May 272013

My NCS comrades and I were busy little beavers over the weekend (scabby, rabid ones, of course), making headway on new reviews. But I also heard a lot of new individual songs that grabbed me, so I’ll be dropping those morsels into round-up posts today in between a slew of album reviews — starting with this one.


When Ghost B.C. released their new album, Infestissumam, in Japan, they included a bonus track. It’s a cover of “Waiting For the Night” by Depeche Mode, from their 1990 album Violator. Late last week Ghost released the song to YouTube for those of us who like the band but can’t get our paws on the Japanese version of the album. The original song doesn’t mention Belial, Behemoth, Beelzebub, Asmodeus, Satanas, or Lucifer, but it does include some other Ghost-ly lyrics: “I’m waiting for the night to fall / I know that it will save us all / When everything’s dark…”

Even though there’s not any typically overt Satan worship in the words, Ghost do put their own spooky stamp (and some beefy low-end riffs) on the music. Cool song (and an exception to our Rule, of course). Check it next.



The Deathisodes is an interesting metal project organized by British songwriter/producer Alex Loader (ex-Akakios) with the goal of showcasing talent from the UK underground. Originally, the idea was to release one instrumental death metal song per week or month (hence the name “Deathisodes”), but it evolved into something more. By rounding up a multitude of vocalists and musicians from various UK bands, Alex was able to release an album’s worth of music last summer, entitled Destructive Patterns of Creation.

And now he’s on the verge of unleashing a second album — Inside The Universe Of Horror — which will be released on June 21 and includes contributions by more than 20 guest artists, including members of Bloodshot Dawn, Cryostorm, and many other rising UK bands. Over the weekend, The Deathisodes released their first music video, for one of the songs on the forthcoming album called “Black Virus”. It was filmed by Aaron Bennett Photography and features Jut Tabor and Matt Wilson from FuryBorn, Ollie Roberts from Metaprism and Jof “The Machine” Walsh from Mask of Judas.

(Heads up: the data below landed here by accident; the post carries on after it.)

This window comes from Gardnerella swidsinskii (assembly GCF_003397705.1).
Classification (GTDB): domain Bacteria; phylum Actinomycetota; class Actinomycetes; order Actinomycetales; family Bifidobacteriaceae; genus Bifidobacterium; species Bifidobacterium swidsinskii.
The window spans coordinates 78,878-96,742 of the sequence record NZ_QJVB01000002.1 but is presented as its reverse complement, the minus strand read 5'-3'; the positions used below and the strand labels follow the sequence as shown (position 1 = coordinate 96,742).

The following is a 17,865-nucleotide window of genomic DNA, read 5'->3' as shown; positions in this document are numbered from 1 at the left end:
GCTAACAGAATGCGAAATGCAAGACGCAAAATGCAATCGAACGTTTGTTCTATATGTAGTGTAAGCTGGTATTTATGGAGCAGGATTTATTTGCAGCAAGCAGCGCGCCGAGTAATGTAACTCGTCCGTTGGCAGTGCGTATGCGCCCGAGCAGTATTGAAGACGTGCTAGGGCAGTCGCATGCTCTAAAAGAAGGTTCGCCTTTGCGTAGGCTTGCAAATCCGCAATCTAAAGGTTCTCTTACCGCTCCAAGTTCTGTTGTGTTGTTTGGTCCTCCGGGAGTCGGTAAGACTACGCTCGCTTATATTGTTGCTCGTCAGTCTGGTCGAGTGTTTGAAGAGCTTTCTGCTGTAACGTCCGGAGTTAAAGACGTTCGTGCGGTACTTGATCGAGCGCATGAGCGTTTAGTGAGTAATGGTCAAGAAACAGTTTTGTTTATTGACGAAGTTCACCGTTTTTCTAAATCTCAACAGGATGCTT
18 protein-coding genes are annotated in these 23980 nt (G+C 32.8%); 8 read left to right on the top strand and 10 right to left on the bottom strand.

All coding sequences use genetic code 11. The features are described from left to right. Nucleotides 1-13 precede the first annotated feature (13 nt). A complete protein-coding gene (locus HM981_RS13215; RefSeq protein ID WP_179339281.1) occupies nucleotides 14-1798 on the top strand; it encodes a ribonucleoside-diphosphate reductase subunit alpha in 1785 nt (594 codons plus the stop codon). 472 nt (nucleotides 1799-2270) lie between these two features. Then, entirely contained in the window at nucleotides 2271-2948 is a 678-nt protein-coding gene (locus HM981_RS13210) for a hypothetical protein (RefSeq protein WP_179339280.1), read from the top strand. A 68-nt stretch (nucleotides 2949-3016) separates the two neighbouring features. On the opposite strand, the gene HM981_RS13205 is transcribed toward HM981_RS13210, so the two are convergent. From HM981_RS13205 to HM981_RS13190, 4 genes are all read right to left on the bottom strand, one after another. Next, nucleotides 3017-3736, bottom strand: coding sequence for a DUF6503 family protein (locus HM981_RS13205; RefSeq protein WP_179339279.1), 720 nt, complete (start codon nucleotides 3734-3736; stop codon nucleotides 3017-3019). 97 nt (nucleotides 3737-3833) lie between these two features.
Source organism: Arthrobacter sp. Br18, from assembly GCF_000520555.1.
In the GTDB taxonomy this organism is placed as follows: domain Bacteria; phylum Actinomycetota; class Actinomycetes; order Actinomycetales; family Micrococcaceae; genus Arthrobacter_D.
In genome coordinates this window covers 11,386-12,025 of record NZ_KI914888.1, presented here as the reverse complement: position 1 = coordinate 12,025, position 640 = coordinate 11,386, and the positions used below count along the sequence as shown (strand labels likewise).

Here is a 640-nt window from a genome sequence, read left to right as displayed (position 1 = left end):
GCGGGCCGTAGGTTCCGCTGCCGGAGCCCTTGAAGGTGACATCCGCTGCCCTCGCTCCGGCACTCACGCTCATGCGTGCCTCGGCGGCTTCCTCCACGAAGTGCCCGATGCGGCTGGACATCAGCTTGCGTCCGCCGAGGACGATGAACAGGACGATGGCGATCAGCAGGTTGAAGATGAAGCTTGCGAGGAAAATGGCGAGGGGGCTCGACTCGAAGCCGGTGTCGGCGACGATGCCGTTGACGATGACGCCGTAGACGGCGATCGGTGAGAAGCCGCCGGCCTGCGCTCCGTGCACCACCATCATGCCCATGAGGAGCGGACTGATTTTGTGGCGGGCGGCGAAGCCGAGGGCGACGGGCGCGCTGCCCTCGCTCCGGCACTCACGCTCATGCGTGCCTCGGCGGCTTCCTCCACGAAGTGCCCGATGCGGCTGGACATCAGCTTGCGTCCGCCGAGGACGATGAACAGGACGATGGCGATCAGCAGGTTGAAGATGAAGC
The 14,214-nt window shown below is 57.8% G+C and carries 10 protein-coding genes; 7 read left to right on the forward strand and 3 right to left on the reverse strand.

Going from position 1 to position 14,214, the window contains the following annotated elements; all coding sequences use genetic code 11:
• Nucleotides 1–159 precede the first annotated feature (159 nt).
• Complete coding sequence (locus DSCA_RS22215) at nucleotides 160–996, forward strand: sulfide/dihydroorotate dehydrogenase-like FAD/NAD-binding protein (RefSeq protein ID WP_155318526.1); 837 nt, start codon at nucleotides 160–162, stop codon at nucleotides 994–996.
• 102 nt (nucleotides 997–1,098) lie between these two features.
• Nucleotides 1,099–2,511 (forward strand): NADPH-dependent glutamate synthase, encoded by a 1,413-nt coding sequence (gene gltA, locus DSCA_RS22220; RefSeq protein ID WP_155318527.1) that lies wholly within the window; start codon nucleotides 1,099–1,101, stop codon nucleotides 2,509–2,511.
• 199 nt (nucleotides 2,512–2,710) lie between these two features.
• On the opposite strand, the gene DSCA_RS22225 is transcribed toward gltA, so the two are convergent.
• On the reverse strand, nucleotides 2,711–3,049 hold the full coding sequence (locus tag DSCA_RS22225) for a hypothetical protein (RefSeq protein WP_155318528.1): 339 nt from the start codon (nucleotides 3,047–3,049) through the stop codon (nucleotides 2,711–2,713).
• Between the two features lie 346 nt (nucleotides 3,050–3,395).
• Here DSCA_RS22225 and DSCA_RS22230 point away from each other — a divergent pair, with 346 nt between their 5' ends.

The song is a hurricane of blistering, pulsating riffs, fiery soloing, and highly weaponized drumming, with a chorus that will get stuck in your head almost immediately. Jut Tabor does a fine job on both the harsh vocals and the clean ones in the chorus (which remind me a bit of ex-Killswitch frontman Howard Jones). And there’s a spacey outro that puts icing on this tasty cake. Fine job on the video, too.

Inside the Universe of Horror can be pre-ordered on CD from this location, and I assume it will also become available digitally on Bandcamp — where you can find The Deathisodes’ first album via the link below.



Italy has become a hotbed of technical death metal, and now there’s yet another name to add to a list that includes the likes of Antropofagus and Hideous Divinity. Dire Necro Cerberus are a band from Milan who released a debut EP last year (which they’ve made available as a free download here), and now they’re gearing up for release of their first full-length (which will display that eye-catching Marco Hasmann cover you see above).

Yesterday the band premiered a single from the album called “Armageddon Is My Name”. It delivers the punishing, jabbing, head-butting brutality you would expect, but what makes the song noteworthy are the contrasting melodic guitar solos. The song isn’t so frenzied and note-filled as to make your eyes cross, but there’s also definitely enough technicality in the instrumental performances to grab the attention.

The band have made the new single available for free at this location. You can find them on Facebook here. This is the song (NCS thanks Ted O’Neill of Oblivion for tipping us about this band):


  1. i wasn’t familiar with Deathisodes or Dire Necro Cerberus, but they both sound completely badass!

  2. I can’t help but approach a lot of tech death with my arms crossed in defiance. There are some great bands in the genre, but there are also some mediocre to sub-par throwaway bands.

    Dire Necro Cerebrus – damn, these guys are a lot of fun, and do a great job of weaving the “tech” with the straight-up death metal riffs. Too many bands can’t put out great, diversified music and fall back on, “guys, look how fast we can play all these tech riffs – aren’t we great?” Dire Necro Cerebrus doesn’t have that problem at all.

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